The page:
9 January 2001: The Singapore Government now calls for the establishment of an Asian equivalent of the European Union, to enable the region to deal with the challenges and opportunities of a more technological age. Outlining the idea has been Information and Communications Technology Minister Yeo Cheow Tong. His remarks include: ideas of an Asian-based challenge to Silicon Valley in California, Asian countries might be segregated with similar, serious problems which cannot be solved internally. Stemming the brain drain from Asia, facilitating international trade, promoting e-commerce, promoting more free-trade agreements. (Reported 9 January 2001)

Historic step forward for global justice: Outgoing US president Bill Clinton has unexpectedly authorised the US to sign a treaty which may help to create the world's first permanent international criminal court. The result may well be an ability to hold the world's tyrants accountable for genocide and heinous war crimes. Some 130 countries may agree to establishment of "UN Court of Crime". (Reported 2 January 2001)

March 2001: In Africa, the uncared-for continent: What are drugs for?: Threatened breach of patents-protection conventions against a drug company by a government, no less, is just one tactic lately used in South America by authorities attempting to cope with an AIDS epidemic. Countries reportedly now in serious trouble with an AIDS epidemic include Brazil, South Africa, Papua New Guinea, and some unnamed South Pacific nations. (Reported 31 March 2001)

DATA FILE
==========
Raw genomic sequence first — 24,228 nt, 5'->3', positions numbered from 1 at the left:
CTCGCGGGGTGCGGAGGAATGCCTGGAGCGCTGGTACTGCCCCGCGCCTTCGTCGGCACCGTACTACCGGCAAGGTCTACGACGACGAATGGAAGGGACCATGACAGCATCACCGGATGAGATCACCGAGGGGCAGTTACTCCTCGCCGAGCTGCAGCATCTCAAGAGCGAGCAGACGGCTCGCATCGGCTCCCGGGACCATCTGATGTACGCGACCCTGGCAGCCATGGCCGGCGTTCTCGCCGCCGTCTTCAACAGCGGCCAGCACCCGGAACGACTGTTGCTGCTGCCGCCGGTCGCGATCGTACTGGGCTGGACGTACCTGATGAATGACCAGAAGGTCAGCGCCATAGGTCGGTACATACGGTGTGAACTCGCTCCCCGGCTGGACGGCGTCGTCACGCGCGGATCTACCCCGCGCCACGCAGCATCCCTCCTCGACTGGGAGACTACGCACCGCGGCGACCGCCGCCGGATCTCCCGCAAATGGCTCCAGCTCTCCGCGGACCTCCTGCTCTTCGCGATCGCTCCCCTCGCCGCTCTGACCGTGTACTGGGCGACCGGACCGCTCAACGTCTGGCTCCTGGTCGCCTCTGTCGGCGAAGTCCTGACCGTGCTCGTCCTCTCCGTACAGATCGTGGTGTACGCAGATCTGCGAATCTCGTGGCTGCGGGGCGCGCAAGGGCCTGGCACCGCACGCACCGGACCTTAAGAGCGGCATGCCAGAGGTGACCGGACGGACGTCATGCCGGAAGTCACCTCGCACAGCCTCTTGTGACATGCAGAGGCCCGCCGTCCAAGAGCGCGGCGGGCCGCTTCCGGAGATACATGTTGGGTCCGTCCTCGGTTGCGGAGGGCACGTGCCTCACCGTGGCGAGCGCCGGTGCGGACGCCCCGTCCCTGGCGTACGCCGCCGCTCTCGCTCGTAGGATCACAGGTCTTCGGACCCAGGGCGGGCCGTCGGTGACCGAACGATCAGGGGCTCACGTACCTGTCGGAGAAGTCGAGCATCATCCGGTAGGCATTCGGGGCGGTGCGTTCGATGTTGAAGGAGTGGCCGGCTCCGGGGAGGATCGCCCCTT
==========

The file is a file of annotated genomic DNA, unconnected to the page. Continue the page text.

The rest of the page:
March 2001: Foot and mouth disease in Britain and Europe: El Mundo in Spain remarks: "Foot and mouth disease is, unlike BSE, nothing new. It is something we have lived with in Spain forever. It crops up now and again and is endemic in Morocco, just around the corner. Neither we, nor other Europeans, have reacted with such alarm in the past. The reaction now looks increasingly like collective paranoia." (Reported 17 March 2001)

May 2001: Life in Australia: "One American hospital spends more (on research) than the entire budget of the Australian Research Council and is a magnet for Australian scientists." That hospital is St. Jude's Children's Hospital in Memphis, Tennessee. (Article by Peter Pockley in The Australian, 1 May 2001).

The open-source movement in computing: 1 June 2001: Microsoft CEO Steve Ballmer says, "Linux is a cancer that attaches itself in an intellectual property sense to everything it touches."